top of page

Time for Milton Keynes to stop importing skilled workers

The new Chief Operating Officer (COO) at Milton Keynes College Group, says it’s time for the city to train more of the people industry and business needs, rather than relying on bringing skilled people in from outside.

Jason Mansell has just been appointed to the role after twenty-four years at the College which has seen him rise from prison lecturer to second-in-command at the growing education group. Jason says, “Milton Keynes is the fastest growing city in the country yet those working in the city earn more than those living in the city. My ambition is to see that gap close as we provide the skills and knowledge most in need locally by giving them to our own young people.”

Jason says the key to achieving his goal will be the relationship between the College Group and local companies.

“I would appeal to businesses large and small in Milton Keynes to come to talk to us. We know that many of you are struggling to fill your job vacancies, and we can tell that by the significant numbers of people moving here from elsewhere to take up employment. Tell us what you need, and whether through apprenticeships or T-Levels or the Microsoft-accredited digital courses we offer at the South Central Institute of Technology, we will help you plug those gaps. The days of one-size-fits-all college courses are long gone, and we can tailor what a student learns to meet your specific needs.”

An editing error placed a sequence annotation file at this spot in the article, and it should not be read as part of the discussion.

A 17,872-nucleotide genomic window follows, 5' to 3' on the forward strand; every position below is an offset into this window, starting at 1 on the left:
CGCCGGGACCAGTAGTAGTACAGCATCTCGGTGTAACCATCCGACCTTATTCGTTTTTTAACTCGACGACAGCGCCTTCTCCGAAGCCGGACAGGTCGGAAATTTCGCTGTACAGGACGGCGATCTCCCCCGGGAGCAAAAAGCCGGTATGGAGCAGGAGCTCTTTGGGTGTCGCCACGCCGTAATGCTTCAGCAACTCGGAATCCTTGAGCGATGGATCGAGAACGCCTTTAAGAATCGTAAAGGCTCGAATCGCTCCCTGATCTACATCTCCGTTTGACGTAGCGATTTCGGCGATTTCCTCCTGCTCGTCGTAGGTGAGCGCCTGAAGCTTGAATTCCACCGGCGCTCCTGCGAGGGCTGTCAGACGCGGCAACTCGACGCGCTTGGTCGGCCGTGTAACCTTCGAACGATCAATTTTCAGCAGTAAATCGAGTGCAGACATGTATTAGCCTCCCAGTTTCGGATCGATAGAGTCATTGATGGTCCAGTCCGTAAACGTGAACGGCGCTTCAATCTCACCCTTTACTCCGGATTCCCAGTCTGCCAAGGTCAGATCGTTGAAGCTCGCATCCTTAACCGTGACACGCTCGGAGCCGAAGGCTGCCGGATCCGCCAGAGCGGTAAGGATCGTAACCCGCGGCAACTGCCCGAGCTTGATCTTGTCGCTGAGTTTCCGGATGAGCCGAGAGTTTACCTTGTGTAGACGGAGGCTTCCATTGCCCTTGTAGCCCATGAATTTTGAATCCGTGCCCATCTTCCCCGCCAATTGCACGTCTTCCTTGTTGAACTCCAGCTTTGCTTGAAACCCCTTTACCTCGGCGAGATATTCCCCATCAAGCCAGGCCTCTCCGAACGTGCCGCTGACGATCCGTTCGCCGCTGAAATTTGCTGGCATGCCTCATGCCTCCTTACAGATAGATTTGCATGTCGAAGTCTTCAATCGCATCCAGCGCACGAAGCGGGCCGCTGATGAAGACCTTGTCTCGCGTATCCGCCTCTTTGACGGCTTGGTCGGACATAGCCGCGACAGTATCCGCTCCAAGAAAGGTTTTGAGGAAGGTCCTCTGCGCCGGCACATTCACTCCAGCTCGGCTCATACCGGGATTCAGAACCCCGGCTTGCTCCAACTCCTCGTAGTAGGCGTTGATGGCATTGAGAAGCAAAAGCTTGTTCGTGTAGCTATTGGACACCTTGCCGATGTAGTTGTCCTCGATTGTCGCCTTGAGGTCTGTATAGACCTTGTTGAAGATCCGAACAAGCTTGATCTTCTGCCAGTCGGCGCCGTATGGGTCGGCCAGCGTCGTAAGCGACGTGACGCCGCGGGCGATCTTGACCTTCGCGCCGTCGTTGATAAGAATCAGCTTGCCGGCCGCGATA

Jason says that attitudes are changing among parents and potential students when it comes to what to do after leaving school. “For years, families have thought there were only two routes school leavers could take; straight into a job or going to university to get a degree first. They’re starting to appreciate that there is a middle way which offers the best of both worlds, earning and learning at the same time as people taking apprenticeships do. I know one young man who fought tooth and nail with his mum because he wanted to do an apprenticeship while she thought he was wasting his best opportunity by not going to university. Now he’s 21 and working for a globally known engineering company with a terrific career path ahead of him and earning £60,000 per year. If he’d gone to university, he’d be just starting out in work now with several years less experience, being paid less than half as much.”

Jason says it’s stories like that that inspire him to do the job he does, and recalls a particularly moving moment with one of the College Group’s former prison students. “He came to an event we were running around our work in prisons, and he explained how he’d got involved with one of our prison academies, ending up getting a job in the construction industry once he’d finished his sentence. He explained how he was just about to take his family on holiday for the first time using money that he earned legally. He said it made him feel like a proper family man. That’s the real power of education. He’s gone from breaking the law and costing the taxpayer money to being a taxpayer himself, carving out a good life as a contributing member of society.”

“If that didn’t inspire you to get up for work each morning, I don’t know what would. It certainly inspires me, and I’m committed to driving the College Group to address the skills gaps in our city and supporting our students to develop successful and exciting careers.”


bottom of page